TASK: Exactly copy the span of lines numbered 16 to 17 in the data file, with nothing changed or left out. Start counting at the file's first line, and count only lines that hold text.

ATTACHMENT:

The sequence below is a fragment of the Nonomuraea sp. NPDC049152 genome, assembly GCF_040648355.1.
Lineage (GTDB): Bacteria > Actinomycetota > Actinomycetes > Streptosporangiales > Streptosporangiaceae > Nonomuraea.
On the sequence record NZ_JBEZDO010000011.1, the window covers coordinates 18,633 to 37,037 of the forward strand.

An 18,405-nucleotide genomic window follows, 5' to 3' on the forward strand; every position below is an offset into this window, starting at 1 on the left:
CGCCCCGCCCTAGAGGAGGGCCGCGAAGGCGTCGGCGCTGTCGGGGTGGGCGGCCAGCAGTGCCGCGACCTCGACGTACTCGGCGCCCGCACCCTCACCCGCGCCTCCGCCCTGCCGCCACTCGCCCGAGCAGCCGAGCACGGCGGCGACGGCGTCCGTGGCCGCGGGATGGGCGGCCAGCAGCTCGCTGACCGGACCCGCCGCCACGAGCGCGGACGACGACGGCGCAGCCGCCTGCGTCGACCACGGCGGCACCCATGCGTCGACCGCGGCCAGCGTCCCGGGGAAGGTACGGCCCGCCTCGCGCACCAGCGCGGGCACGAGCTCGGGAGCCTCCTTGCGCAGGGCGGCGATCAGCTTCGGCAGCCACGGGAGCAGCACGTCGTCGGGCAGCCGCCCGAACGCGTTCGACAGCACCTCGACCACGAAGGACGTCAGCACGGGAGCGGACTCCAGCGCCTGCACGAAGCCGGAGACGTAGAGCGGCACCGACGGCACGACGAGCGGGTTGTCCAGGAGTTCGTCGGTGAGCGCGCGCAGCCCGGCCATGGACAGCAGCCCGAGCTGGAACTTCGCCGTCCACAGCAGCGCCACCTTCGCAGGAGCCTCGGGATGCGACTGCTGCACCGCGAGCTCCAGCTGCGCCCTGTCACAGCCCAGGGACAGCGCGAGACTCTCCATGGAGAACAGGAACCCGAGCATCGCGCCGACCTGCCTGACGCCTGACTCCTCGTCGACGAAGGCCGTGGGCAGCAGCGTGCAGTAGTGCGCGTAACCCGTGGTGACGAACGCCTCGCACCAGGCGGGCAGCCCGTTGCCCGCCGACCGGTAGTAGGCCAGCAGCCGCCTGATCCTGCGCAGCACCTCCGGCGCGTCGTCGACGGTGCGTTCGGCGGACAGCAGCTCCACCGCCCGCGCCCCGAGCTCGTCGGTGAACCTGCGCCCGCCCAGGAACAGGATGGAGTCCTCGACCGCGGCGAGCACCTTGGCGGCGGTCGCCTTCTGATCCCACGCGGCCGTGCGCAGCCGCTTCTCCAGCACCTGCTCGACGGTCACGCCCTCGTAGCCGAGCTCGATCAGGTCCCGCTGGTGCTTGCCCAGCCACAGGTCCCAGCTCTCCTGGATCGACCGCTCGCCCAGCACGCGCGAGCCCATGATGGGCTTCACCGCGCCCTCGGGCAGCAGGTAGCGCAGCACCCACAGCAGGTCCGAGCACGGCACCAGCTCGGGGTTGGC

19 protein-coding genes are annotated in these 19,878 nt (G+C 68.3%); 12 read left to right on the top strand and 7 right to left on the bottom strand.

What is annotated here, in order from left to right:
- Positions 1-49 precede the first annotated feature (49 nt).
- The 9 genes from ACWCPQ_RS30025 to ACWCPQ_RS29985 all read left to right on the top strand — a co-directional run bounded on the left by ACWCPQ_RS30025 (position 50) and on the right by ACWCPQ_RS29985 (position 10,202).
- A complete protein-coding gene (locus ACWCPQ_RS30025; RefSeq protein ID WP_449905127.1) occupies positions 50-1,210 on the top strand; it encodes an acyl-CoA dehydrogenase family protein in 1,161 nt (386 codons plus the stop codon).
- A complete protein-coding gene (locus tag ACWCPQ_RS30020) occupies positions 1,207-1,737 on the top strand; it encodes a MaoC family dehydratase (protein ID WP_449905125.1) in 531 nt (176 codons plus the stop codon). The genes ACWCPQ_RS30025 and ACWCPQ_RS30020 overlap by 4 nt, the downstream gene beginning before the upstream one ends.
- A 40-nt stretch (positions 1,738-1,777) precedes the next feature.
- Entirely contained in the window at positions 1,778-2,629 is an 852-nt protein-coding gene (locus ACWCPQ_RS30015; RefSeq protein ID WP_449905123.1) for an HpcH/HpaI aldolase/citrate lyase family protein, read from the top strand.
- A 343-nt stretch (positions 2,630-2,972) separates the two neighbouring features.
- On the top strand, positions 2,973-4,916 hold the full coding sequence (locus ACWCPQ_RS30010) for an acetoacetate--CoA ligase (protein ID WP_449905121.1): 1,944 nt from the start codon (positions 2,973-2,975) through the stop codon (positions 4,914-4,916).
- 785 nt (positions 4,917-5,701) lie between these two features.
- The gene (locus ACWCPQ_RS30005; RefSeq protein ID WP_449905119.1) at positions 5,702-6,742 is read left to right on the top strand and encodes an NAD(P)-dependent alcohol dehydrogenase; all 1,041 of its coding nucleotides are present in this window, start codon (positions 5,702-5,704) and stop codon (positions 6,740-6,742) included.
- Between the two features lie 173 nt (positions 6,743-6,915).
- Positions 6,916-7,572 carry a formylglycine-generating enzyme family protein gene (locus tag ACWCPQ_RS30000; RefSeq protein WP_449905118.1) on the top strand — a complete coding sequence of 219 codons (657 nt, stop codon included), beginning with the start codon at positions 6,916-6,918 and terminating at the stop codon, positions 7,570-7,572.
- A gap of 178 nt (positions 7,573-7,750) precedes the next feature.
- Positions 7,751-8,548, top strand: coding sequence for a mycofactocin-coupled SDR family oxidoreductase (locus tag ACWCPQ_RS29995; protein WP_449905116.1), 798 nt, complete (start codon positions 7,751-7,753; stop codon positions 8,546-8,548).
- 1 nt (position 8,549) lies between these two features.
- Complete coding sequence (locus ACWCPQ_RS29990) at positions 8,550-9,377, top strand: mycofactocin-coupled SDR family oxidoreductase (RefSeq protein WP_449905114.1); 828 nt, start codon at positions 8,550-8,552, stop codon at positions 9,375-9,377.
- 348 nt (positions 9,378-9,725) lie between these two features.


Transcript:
- 785 nt (positions 4,917-5,701) lie between these two features.
- The gene (locus ACWCPQ_RS30005; RefSeq protein ID WP_449905119.1) at positions 5,702-6,742 is read left to right on the top strand and encodes an NAD(P)-dependent alcohol dehydrogenase; all 1,041 of its coding nucleotides are present in this window, start codon (positions 5,702-5,704) and stop codon (positions 6,740-6,742) included.